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Seduction of the senses, an essential element in the visual arts, is exploited and manipulated in Mark Webb's latest exhibition. His paintings invite one into grandiose architectural interiors, loaded with the weight of our Great Cutural Heritage. Through these images, Webb emphasizes the rhetoric so entrenched in these "public" presentations, together with the inherent power invested there. He uses the illusion of painting, its visual tricks, and the materiality of its surfaces, to attract - and then subvert.
Using a deconstructive critical discourse which hinges upon a conflation of Classicism and Modernism, Webb uses iconic and formal devices to analyse some of the conditions of artistic practice, and in doing so he pursues the postmodernist notion that reality is essentially emphemeral phenomena - open to continual redefinition and reinscription.
Webb employs "structures of identification" - stereotypes such as the Medici statue, classical interiors and façades - that have become spectacles of power. He holds these images up for contemplation, not so much for their glory, as for the ideological connotations attached to them, particularly in relation to the institution of art.
In Dump Webb reveals the equestrian Medici statue alongside Romano's Fall of the Giants; a comment upon the ruin and dissolution of the Classical order which has degenerated into grandiose spectacle. He then conjoins these images with the ascetic forms of Modernism - forms which express the ultimate subject matter, the Idea - and in doing so emphasises the ultimate degeneration of all absolutes.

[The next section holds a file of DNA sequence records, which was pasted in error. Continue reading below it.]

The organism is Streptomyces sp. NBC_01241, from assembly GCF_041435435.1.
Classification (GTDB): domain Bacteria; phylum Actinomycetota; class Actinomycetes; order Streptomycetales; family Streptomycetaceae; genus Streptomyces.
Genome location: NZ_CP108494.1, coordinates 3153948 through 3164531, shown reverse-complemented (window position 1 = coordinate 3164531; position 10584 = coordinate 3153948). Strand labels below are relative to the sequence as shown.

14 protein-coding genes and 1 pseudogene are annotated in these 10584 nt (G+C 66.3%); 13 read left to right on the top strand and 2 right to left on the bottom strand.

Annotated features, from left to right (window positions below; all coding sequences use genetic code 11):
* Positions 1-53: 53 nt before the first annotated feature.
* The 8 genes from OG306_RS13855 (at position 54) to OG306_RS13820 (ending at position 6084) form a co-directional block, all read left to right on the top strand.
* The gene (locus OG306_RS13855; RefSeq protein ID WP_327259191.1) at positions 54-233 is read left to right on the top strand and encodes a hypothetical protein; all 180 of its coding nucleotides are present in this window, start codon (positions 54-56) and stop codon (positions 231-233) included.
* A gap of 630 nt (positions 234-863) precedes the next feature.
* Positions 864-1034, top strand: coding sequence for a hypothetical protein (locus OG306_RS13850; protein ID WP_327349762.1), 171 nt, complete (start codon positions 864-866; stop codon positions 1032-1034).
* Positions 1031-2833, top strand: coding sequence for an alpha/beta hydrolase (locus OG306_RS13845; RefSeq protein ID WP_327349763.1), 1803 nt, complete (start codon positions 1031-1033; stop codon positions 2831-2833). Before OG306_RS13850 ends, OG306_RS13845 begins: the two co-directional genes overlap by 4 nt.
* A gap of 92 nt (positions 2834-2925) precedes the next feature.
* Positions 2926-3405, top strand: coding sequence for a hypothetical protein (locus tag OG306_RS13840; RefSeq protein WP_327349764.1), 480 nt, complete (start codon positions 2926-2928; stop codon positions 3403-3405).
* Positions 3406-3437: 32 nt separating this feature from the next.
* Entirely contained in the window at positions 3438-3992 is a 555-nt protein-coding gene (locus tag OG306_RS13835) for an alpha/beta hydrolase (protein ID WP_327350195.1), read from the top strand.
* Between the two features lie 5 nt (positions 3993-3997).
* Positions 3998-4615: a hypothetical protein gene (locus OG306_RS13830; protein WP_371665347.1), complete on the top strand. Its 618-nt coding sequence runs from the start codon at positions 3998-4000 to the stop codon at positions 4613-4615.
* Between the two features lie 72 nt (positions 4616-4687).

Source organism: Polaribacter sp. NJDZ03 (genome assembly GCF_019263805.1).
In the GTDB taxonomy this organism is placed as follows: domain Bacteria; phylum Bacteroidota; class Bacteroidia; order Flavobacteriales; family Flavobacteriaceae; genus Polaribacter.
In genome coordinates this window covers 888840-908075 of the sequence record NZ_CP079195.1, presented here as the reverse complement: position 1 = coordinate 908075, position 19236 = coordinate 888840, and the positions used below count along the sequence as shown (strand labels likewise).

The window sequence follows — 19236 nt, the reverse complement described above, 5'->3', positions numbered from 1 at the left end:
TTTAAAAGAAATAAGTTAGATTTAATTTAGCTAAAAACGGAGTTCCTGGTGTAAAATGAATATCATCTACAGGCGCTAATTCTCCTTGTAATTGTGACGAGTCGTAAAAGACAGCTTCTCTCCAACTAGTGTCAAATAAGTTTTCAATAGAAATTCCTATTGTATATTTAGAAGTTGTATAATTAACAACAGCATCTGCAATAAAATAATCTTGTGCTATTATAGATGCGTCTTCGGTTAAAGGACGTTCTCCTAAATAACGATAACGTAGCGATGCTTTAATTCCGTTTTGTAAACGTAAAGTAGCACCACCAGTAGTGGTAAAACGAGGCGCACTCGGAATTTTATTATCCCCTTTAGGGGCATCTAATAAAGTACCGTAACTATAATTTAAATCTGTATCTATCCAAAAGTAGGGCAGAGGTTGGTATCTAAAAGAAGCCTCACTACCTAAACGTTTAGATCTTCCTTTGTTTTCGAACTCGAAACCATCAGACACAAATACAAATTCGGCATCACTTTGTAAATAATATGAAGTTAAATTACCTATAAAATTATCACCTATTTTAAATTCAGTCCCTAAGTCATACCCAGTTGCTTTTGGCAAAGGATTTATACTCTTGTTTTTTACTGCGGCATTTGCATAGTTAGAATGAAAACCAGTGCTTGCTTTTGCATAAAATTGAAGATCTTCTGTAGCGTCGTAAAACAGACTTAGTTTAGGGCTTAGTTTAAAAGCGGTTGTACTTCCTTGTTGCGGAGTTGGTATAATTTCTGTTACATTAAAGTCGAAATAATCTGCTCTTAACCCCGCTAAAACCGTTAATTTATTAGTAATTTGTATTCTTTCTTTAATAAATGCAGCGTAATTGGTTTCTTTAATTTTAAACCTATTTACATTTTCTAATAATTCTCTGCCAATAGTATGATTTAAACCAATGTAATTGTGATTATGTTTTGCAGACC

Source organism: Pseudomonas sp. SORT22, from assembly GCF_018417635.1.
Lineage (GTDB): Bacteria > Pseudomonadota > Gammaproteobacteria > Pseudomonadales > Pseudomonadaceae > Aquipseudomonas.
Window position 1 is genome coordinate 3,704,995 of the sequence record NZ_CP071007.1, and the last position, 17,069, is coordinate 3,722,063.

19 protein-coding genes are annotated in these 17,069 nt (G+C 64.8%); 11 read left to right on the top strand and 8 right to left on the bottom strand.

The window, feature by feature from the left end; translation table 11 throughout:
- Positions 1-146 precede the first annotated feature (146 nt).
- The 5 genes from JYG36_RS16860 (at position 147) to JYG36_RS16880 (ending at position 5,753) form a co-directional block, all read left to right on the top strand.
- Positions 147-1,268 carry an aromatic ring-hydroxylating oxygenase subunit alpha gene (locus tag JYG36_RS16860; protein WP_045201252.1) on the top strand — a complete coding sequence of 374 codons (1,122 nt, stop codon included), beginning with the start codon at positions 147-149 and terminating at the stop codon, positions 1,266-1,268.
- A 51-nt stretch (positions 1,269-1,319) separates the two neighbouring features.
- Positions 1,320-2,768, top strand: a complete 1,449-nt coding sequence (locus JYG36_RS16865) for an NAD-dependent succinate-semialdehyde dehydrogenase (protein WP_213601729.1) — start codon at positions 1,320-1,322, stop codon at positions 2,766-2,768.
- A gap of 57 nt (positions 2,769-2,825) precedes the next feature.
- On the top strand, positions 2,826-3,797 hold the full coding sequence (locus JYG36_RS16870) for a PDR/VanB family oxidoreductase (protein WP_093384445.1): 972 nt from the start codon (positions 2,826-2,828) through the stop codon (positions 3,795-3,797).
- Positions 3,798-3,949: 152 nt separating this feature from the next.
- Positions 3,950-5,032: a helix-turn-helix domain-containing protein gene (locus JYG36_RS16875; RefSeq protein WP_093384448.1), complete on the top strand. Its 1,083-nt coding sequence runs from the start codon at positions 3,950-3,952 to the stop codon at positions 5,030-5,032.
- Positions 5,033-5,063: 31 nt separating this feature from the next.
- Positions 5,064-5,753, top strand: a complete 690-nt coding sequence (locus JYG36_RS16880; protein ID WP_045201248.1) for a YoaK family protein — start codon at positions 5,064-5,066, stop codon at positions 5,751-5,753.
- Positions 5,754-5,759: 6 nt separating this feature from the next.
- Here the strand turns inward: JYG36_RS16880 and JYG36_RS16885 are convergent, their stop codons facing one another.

Direct references are also made to the absurdly terminal modernist vocabulary of Minimalism: Carl Andre's bricks, and many other works in the show reiterate the terminal modernism of Minimalist motifs. The irony is that modernism tried to purify a Classicism which had degenerated into spectacle, but in the end it only succeeded in revealing the Classical Ideal as a hollow and empty dream.
Webb shows how the Classical ideal is blown into nothingness, and in doing so he reveals the foundations upon which modern culture and power is based. And while he deals with the Classical/Modernist predicament, he simultaneously destroys the seductiveness of such familiar icons, supplanting them with his own. The intention is to subvert the existing power structure through the establishment of a dichotomy between these two opposing worlds. Nevertheless, in the very act of playing with the boundaries of these hallowed relics of art, Webb incorporates the various myths and preconceptions in a layering process that maintains its own mystery.
In Terminal a mirror image of a Baroque Hall of Mirrors is pervaded with a decadent red, exhibiting itself as a whore, as a simulated beauty. Superimposed over this luxurious interior are the words "Confess/Conceal", words which attempt to expose the illusion and exploitation underlying these images of power. In works like this Webb confronts us with the realisation that these are merely models of an ideal/real, images of authority/history, set up for posterity. Webb seeks to break down the myth of these signs, reinscribing them with a new mythical nature - in a sense playing their game.
It seems that his intention is to parody these conceptions of the "real", revealing them as mere stage-sets. Webb applies himself to images and structures - models of the Ideal - which have long occupied our collective consciousness, in order to rearrange, disarrange, and undo them, so that an energy is able to fragment their false totality and challenge their privileged status.